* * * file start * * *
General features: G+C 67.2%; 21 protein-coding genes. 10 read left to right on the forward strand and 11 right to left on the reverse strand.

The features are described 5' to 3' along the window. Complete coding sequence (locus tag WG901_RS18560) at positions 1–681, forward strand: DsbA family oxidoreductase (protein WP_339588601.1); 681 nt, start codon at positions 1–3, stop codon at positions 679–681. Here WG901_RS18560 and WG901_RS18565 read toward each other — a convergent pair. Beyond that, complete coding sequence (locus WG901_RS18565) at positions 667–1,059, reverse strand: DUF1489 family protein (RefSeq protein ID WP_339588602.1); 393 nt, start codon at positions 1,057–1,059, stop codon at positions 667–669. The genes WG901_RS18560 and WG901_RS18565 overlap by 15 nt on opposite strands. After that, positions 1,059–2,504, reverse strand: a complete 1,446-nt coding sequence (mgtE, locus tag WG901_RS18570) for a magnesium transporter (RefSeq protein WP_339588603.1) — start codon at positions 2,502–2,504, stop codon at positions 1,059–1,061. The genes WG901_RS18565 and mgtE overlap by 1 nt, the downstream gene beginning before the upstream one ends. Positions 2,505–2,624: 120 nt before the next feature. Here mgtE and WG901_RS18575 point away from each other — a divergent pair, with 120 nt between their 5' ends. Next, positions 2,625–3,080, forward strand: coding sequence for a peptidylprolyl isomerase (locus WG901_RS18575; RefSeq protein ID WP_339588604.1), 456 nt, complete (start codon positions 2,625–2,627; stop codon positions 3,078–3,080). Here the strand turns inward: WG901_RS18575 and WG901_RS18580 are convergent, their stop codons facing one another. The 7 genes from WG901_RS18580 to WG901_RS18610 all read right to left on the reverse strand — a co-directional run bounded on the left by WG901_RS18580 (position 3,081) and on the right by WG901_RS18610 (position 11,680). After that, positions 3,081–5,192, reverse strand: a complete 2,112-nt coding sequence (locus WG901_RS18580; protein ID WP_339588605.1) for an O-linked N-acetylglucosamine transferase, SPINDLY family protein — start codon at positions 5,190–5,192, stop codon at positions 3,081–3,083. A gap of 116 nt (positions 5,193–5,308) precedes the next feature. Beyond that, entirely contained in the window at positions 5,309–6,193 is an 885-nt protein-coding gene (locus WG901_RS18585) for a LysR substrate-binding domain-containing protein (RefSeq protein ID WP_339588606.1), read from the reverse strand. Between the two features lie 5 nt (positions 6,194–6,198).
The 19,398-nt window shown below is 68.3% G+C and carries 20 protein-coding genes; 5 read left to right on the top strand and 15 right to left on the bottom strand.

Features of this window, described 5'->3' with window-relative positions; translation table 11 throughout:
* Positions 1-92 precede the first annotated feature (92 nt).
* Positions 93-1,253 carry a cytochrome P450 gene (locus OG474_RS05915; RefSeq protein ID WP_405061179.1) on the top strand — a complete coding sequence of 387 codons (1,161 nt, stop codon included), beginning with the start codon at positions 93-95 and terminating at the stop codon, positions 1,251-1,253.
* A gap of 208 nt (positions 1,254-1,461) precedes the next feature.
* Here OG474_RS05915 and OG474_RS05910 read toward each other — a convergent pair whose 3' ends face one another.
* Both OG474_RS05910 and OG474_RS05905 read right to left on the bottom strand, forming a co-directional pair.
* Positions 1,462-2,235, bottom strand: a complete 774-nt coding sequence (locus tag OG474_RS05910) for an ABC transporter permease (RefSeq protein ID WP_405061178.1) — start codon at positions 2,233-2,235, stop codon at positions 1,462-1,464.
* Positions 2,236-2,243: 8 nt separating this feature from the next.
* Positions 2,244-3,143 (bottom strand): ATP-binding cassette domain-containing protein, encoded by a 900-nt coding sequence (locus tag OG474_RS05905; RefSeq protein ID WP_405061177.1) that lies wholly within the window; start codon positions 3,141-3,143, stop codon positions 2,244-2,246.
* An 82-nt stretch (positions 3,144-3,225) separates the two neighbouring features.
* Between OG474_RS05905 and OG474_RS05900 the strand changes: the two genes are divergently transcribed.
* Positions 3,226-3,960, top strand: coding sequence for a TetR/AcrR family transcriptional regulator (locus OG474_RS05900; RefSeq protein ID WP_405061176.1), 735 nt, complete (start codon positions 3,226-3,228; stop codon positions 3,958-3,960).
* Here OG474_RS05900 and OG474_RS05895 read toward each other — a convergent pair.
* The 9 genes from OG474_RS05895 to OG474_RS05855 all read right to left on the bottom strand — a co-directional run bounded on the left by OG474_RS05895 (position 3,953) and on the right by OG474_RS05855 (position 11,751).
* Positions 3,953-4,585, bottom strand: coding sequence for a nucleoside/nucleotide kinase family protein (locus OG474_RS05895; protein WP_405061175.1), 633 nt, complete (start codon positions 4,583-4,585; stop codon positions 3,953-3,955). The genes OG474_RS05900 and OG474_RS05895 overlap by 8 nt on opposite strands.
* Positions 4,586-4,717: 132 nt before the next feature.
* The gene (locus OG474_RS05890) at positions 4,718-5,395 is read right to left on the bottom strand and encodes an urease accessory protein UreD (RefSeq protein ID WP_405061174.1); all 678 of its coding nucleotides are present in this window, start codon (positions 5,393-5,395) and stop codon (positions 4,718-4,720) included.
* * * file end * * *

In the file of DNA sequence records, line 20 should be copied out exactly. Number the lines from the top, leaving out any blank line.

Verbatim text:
* The gene (locus OG474_RS05890) at positions 4,718-5,395 is read right to left on the bottom strand and encodes an urease accessory protein UreD (RefSeq protein ID WP_405061174.1); all 678 of its coding nucleotides are present in this window, start codon (positions 5,393-5,395) and stop codon (positions 4,718-4,720) included.